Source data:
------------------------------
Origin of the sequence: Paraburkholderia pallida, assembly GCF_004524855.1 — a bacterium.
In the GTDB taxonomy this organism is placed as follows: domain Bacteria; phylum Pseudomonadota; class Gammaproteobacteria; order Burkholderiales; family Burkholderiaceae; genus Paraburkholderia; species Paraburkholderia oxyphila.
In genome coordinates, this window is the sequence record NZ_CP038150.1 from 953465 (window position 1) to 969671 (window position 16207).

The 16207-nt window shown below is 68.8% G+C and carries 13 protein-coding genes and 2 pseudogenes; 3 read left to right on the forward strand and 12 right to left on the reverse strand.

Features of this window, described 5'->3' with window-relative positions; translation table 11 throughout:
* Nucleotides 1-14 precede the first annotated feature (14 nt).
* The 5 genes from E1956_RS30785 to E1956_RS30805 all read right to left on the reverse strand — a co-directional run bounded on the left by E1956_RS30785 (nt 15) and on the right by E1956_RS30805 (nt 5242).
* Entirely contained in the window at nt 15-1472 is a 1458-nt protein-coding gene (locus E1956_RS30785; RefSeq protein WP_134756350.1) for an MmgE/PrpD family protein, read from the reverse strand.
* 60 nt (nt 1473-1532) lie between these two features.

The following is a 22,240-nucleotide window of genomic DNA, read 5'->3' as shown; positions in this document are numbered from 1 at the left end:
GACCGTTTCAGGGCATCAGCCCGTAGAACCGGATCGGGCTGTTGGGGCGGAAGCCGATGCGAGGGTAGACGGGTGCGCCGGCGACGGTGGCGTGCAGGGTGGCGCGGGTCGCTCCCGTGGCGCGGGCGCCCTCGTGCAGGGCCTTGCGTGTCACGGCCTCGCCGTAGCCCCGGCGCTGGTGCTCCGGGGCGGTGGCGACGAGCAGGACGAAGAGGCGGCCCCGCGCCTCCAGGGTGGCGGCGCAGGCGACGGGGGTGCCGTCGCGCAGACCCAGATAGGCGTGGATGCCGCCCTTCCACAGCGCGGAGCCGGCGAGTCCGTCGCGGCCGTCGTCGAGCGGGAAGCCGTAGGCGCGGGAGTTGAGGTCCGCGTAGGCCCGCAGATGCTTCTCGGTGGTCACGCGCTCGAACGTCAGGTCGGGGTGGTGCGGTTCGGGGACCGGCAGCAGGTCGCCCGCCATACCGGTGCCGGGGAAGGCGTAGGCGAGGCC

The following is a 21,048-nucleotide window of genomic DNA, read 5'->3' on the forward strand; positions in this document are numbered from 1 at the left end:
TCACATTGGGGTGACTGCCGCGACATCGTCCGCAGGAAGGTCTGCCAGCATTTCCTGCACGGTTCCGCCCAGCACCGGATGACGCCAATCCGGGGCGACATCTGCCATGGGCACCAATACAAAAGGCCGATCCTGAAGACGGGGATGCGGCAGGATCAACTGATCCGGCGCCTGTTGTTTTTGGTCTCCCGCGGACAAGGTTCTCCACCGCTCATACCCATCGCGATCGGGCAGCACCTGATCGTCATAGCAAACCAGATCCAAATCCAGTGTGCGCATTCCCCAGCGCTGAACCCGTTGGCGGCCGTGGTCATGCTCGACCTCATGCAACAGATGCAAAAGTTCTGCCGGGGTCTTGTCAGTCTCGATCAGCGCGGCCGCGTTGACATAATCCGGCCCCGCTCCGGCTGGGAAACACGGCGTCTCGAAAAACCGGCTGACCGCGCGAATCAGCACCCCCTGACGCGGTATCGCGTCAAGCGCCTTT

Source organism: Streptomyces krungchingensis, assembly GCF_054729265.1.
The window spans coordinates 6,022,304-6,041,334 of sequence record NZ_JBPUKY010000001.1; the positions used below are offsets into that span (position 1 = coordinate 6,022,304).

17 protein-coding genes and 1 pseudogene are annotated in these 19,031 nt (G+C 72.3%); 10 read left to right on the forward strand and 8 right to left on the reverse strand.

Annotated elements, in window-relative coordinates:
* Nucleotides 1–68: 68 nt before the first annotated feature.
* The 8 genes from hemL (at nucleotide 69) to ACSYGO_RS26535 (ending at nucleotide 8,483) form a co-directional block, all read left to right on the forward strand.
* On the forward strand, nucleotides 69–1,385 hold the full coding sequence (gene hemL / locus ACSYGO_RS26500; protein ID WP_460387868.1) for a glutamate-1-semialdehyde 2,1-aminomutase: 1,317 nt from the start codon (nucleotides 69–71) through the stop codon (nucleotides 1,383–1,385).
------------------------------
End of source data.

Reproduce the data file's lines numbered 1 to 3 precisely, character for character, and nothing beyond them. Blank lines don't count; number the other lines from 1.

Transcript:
Origin of the sequence: Paraburkholderia pallida, assembly GCF_004524855.1 — a bacterium.
In the GTDB taxonomy this organism is placed as follows: domain Bacteria; phylum Pseudomonadota; class Gammaproteobacteria; order Burkholderiales; family Burkholderiaceae; genus Paraburkholderia; species Paraburkholderia oxyphila.
In genome coordinates, this window is the sequence record NZ_CP038150.1 from 953465 (window position 1) to 969671 (window position 16207).